At the end of the conference, each group set a goal to tackle a concrete project in their area. They small groups will reconvene on December 15 to report on any progress they have made and exchange ideas about the possibilities and the problems they encountered. And, before the conference broke up, the participants formed the first African chapter of AFJN.
Listening to Fr. Aniedi discuss the conference, his enthusiasm was evident. He is hoping to have similar conferences throughout the continent in the years ahead. I could not help wishing that similar conferences would be planned here in the United States! We, too, could use some crash courses in the fundamentals of Catholic Social Teaching.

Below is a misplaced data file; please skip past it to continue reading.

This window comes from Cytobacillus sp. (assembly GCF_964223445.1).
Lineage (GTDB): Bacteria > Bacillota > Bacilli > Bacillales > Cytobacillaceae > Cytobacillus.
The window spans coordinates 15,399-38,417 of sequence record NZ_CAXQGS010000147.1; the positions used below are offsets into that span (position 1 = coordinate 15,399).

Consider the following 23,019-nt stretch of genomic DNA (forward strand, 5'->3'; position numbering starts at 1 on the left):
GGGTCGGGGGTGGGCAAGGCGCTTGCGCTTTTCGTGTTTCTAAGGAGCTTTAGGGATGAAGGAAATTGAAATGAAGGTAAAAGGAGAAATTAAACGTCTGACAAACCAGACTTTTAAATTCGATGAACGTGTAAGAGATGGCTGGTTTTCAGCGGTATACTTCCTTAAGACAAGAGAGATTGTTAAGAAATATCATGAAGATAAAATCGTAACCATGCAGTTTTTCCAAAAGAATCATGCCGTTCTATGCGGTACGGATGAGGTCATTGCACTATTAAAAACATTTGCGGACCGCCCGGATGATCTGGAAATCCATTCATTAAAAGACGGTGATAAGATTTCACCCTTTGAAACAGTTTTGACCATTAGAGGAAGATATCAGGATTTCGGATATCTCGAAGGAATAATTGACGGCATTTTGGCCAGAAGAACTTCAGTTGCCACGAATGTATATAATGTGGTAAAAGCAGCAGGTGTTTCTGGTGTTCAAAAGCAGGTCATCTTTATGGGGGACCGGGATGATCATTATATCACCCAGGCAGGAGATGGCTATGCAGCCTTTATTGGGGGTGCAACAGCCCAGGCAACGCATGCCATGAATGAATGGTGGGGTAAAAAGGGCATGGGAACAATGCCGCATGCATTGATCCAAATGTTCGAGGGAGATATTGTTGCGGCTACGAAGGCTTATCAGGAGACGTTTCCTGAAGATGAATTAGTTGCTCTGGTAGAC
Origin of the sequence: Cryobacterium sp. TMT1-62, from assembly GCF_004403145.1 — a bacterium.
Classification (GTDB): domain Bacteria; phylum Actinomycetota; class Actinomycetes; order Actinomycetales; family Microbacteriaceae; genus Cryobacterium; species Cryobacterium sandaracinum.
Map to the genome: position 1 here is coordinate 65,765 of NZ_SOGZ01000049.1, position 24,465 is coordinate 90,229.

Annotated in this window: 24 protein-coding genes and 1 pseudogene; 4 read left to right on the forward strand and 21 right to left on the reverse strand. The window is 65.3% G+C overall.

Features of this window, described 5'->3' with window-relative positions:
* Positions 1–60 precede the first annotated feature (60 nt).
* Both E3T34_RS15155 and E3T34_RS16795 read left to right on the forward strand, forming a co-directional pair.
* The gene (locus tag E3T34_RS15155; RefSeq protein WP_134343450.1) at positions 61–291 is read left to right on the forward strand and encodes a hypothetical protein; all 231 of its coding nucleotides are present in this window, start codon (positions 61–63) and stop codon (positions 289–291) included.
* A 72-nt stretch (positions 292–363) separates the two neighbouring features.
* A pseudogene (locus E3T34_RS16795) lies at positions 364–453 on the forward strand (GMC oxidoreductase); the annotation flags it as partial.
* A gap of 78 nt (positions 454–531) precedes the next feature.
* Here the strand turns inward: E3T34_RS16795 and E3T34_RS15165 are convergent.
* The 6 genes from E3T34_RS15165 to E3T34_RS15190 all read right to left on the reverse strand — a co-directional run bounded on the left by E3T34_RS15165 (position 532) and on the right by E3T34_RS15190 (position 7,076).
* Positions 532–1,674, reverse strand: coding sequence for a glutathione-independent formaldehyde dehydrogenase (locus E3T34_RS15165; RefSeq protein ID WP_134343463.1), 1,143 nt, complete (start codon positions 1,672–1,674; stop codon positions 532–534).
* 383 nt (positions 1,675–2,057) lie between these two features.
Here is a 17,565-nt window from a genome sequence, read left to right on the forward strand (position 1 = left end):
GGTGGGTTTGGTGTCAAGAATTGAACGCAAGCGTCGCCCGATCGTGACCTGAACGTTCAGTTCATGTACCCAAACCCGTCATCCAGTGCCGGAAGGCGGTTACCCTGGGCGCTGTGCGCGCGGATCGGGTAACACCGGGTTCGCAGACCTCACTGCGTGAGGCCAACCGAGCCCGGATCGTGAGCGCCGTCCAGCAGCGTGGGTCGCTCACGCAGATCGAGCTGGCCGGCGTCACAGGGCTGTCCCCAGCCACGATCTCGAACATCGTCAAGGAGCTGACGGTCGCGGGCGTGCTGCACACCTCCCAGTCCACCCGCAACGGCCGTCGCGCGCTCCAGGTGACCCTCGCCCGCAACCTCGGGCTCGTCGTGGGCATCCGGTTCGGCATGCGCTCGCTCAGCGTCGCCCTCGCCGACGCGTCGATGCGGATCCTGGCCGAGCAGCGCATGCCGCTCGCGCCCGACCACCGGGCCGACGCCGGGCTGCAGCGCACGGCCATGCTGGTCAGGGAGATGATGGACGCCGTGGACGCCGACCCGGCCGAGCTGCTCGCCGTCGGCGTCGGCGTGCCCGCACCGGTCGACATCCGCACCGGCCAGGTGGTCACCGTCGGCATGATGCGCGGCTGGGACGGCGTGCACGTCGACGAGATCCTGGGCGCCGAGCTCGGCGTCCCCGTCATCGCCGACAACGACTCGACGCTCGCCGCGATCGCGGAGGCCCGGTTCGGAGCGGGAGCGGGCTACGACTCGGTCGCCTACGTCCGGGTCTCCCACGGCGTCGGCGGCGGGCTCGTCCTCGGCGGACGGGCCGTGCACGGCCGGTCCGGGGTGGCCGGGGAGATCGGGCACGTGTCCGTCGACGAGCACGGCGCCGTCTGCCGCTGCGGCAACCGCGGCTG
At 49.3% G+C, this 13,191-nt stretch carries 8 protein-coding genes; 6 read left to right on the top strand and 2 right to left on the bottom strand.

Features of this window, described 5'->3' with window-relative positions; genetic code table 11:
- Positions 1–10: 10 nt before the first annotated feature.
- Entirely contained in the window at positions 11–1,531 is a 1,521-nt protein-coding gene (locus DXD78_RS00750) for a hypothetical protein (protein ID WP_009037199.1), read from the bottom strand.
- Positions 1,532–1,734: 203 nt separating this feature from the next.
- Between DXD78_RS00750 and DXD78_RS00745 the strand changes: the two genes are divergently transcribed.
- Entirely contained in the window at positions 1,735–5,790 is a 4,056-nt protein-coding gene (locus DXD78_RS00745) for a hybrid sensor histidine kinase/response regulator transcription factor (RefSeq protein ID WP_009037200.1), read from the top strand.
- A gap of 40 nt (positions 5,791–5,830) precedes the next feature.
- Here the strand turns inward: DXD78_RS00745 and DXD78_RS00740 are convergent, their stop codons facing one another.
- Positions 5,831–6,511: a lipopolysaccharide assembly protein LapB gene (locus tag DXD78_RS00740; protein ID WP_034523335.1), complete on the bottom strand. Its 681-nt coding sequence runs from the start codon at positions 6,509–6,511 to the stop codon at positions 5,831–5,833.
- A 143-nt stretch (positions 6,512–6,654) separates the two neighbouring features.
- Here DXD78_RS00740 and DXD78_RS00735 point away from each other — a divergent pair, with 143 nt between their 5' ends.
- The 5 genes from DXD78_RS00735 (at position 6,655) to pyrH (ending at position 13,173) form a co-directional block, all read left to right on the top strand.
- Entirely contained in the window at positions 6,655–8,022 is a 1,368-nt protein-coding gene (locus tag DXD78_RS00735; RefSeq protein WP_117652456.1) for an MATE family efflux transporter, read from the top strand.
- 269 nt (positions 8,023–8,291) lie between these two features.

As mentioned yesterday, AFJN is one of many small-scale Catholic groups that operate on a shoe string budget and achieve some amazing things. If you are thinking of making some end-of-year donations, you should consider going to their website and making a donation – after making an end-of-year donation to NCR, of course. But, one of the reasons AFJN can make such a large difference with such small resources is because Catholicism is an organized religion. There are networks of diocese and parishes throughout the world that groups like AFJN can tap into. It is common to hear people deride “organized religion” but its opposite is “disorganized religion.” I will take the organization, and all the good that it makes possible for groups like AFJN.